Last week I attended a conference in Chicago called IIEX Behavior, which is attended by marketers and researchers interested in applications of the behavioral sciences. Each year the conference seems to attract more attendees and better speakers — surely driven by the Nobel Prizes recently won by behavioral scientists Daniel Kahneman and Richard Thaler.
We now know that as much as 95% of our cognitive processing is subconscious — the System 1 “Fast Thinking” that Kahneman described in Thinking Fast and Slow. These are the unconscious responses, irrational biases and emotional drivers that influence what we do, but that we never consciously think about, understand, or are even aware of.
Curious marketers and researchers are keenly interested in this emerging field because for years their colleagues have focused on 5% of the human brain that is rational and part of our conscious thinking. Marketers are discovering what intuitive creative types have known for years — that human connections require engaging the “fast” 95% of the brain’s processing with storytelling, smells, touch, a compelling soundtrack, disruptive visuals, etc.
I wanted to share with you a few of the things I found most interesting at this year’s conference:
Only 5% of ads have a significant impact on sales.
John Kearon, founder of The System 1 Group, has built a whole company around the System 1 thinking. Their research data show that only one in twenty ads builds a brands fame, fortune and fluency to drive its sales long term.
True Innovation requires a framing of one foot in the familiar.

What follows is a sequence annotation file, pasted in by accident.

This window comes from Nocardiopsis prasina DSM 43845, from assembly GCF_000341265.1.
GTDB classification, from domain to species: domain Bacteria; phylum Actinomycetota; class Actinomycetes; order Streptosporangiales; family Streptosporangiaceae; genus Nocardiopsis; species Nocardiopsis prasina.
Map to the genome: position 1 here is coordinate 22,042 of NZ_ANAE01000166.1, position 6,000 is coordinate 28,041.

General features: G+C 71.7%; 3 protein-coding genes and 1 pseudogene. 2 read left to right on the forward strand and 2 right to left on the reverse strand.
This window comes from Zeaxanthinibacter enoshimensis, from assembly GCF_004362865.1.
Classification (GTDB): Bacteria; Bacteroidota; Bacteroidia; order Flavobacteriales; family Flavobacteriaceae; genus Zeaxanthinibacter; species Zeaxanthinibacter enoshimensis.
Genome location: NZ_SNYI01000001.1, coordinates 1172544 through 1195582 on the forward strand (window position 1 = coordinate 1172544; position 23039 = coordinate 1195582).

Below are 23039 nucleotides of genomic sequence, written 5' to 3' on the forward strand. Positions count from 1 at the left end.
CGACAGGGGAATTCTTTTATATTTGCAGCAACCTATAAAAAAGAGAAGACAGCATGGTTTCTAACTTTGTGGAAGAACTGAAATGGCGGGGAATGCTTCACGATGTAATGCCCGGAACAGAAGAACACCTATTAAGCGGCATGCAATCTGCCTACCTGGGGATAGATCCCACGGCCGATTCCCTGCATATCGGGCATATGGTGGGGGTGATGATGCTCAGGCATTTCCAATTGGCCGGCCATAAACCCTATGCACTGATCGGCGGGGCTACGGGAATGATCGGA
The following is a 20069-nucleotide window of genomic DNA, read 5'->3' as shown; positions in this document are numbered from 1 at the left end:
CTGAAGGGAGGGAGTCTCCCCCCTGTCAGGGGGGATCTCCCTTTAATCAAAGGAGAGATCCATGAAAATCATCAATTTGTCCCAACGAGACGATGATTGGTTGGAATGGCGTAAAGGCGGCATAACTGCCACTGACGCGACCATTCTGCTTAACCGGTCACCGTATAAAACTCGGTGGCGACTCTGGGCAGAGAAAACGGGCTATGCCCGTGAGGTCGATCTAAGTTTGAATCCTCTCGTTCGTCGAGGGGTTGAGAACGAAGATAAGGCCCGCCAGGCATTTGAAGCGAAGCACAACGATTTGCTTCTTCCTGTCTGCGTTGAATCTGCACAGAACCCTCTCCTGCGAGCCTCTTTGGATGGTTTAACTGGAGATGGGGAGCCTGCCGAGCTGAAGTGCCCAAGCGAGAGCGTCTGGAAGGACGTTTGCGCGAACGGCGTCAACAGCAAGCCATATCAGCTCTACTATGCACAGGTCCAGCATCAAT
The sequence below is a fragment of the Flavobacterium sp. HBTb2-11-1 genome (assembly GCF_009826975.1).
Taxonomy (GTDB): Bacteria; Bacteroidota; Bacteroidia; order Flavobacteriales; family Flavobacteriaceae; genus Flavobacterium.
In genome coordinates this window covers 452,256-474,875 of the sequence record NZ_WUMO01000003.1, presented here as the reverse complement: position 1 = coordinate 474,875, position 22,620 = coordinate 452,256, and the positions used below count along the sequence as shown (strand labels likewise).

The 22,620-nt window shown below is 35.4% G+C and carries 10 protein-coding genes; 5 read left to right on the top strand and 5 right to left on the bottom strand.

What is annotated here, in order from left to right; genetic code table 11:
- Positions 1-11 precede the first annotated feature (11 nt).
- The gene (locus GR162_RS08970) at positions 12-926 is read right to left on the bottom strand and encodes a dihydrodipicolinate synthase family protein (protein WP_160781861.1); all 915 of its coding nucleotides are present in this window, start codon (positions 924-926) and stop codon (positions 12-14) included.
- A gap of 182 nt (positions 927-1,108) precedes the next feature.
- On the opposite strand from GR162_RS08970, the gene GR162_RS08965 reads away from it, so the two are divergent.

The challenge for innovators is to make true innovation seem more familiar. System 1’s surprising results indicated that really successful innovations appear to us as 80% familiar and 20% new.
Shopper Marketing has it all wrong.
John also stated that Shopper Marketing, which has focused on interrupting our shopping experience has it all wrong.They should focus on reducing consideration by making the experience easier and faster.
Goldfish have an attention span of 9 seconds.
…and the average human attention span for messages has fallen from 11 seconds to 8! With creative units shrinking from the 30-second commercial format to a 5-second Youtube clip, marketers are challenged to tell a story much more quickly!
There is a 600% gap between claimed purchase intent and actual purchase intent!
Frances Karandy of Pandora showed that when you are developing pricing models, you cannot rely on what consumers say they will do.
What you CONVEY is more important that what you SAY
Dr. Dan Young of Hotspex discussed the difference between explicit (say) and implicit (convey) communication. Implicit communication happens with stories, visuals, smells and music.
We “think” in visuals.
Alaistair Herbert of Linguabrand showed that if you can change the metaphor, you can change the behavior. George Lakoff and Steven Pinker have both shown that metaphor is the stuff of thought and that spoken and written language is an echo of our thought structures. When we say we are feeling “down” we are using a direction metaphor to express a feeling. Marketers and Strategists tend to fall in the trap of using conceptual language (e.g., “beloved, innovative”), when sensorial language (“kiss, in-touch”) and metaphorical language (“heart, flow”) are much more powerful. A marketer’s challenge is to play back the same language structures that consumers use to understand a topic. For example, breast cancer non-profit organizations were using the language of war (fight, defeat, battle), but women who were living with breast cancer used metaphors of movement (a journey).